How to implement ‘School Streets’ safely in our cities
A leading cycling advocacy body has published guidance outlining some of the key benefits of ‘School Streets’ and how they can best be implemented on a global scale.
BYCS, an Amsterdam-based social enterprise which promotes cycling, has worked with the Clean Cities campaign to give a voice to those developing more child-friendly routes to school.
Their joint publication, School Streets to shape child-friendly cities, says school streets are fast emerging as a ‘low cost, simple intervention’ to reduce the use of motorised vehicles and pollution, while improving safety and encouraging walking and cycling.
This, they say, can ‘enhance community health and increased comfort among children and their families’.
“Their rapid adoption, mainly across European cities, can be linked to the need for safe social distancing near schools during the COVID-19 pandemic, but also as a response to crises of road safety, health and air quality, the growing child-friendly cities movement, as well as the acceptance of experimental or ephemeral approaches, such as tactical urbanism, open streets, slow streets and play streets,” it adds.
‘The growing child-friendly cities movement’
The report highlights a number of key findings, such as how school drop-offs represent a ‘significant’ share of motorised traffic. In London, for example, officials estimate that in 2018 around a quarter of weekday morning peak car trips were for school drop-offs – equating to some 254,000 trips per day.
Parents and children are also big supporters of School Streets, and the report points to a survey by children charity UNICEF in France, which found that 87 per cent of respondents were in favour of a school street being introduced around their child’s school. In the Canadian city of Toronto meanwhile, all children surveyed said they preferred their streets car-free, with around three-quarters believing that the street was unsafe before a successful pilot scheme was introduced.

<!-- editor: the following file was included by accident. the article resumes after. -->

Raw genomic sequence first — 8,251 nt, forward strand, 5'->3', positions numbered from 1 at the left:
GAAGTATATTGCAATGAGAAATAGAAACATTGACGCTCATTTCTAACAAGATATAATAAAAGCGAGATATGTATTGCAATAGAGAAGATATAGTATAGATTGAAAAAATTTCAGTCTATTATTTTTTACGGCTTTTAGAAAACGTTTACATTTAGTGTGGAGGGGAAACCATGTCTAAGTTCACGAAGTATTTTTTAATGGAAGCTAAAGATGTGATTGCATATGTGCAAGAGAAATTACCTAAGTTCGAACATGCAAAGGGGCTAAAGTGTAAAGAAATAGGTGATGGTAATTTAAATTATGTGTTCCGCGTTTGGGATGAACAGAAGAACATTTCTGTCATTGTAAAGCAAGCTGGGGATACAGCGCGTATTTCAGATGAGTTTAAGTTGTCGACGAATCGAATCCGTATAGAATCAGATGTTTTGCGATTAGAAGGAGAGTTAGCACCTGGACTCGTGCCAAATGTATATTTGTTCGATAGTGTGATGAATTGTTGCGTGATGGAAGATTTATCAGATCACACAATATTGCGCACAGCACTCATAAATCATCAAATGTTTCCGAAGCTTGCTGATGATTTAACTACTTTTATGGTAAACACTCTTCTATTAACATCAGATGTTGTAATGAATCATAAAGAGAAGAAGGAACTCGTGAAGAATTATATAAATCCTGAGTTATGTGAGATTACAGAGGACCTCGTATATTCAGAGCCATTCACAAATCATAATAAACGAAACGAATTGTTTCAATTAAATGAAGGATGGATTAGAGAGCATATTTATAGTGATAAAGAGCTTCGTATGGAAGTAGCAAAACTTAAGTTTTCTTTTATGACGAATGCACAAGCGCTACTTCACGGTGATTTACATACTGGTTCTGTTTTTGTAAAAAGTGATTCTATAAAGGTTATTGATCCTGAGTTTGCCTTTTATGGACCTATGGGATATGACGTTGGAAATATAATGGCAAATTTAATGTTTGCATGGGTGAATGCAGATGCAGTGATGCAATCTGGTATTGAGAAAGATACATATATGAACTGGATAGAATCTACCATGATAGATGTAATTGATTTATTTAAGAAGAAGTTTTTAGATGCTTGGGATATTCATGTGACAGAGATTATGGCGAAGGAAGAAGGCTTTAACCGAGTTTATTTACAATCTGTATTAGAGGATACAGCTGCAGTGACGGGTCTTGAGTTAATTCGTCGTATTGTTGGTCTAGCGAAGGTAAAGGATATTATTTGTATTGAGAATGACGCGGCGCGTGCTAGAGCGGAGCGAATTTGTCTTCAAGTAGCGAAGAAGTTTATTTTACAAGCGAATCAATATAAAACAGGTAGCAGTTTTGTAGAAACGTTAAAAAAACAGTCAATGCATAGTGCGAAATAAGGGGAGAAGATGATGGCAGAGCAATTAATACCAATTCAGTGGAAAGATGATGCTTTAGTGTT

Various case studies are highlighted, including London, Toronto and Tirana. Another notable success has been The Hague, in The Netherlands, a country known for its cycling infrastructure and where such initiatives have become ‘increasingly important’.
Only when you take the car away do people truly feel safe walking or cycling to school
“The local government in The Hague has notably been taking various measures to tackle traffic-related air pollution and road safety, such as low-emission zones and school zones,” says the report. “In 2019 the city organised its first School Street trial, and in only one year they succeeded in implementing 15 more.
Ronald Woudstra, the former director of Traffic Safety Capital Program in The Hague, is quoted in the report: “Only when you take the car out of the street do people truly feel safe when they are walking or cycling to school. In such a situation, more people will make the decision to walk or cycle to school instead of driving.”
The report concludes that school streets have had a ‘demonstrable impact’ across the world, and are emerging as a ‘new urban approach that could support healthier, safer, more sustainable and joyful cities for children, their families, as well as the broader population. Their simplicity, low cost, rapid implementation, high acceptance, and proven effects, indicates that transferability is high and that the likelihood of success in different urban contexts is strong’.
“Experiences from London, The Hague, Tirana and Toronto…show the different alternatives and good practices for a successful implementation of School Streets. Most are characterised by creativity, strong leadership and community involvement, often starting with a ‘pop-up phase’, before moving towards an interim phase and finally seeking permanence.”
‘Good practices for a successful implementation’
The report was produced by BYCS in collaboration with the Clean Cities Campaign, within the the framework of the Streets for Kids schools initiatives.
BYCS has also entered into a new partnership with the World Health Organisation (WHO) which is currently developing the Urban Health Strategic Guide. The aim is to make the case for a holistic approach to urban health, and provide guidance on how to put it into practice and support it for the long term.
BYCS says there is ‘strong evidence’ in the medical community supporting both the physical and mental health benefits of cycling, and is also an important way to curb air pollution and promote road safety, key issues in the realm of urban health.
“To this end, BYCS, in collaboration with the WHO, will conduct a series of participatory, policy-oriented consultations, facilitating the sharing of academic, practical, and experiential knowledge and building consensus toward the identification of key barriers and solutions to improving urban health. This will result in a set of concrete and actionable policy recommendations for national and city-level decision-makers,” it adds.
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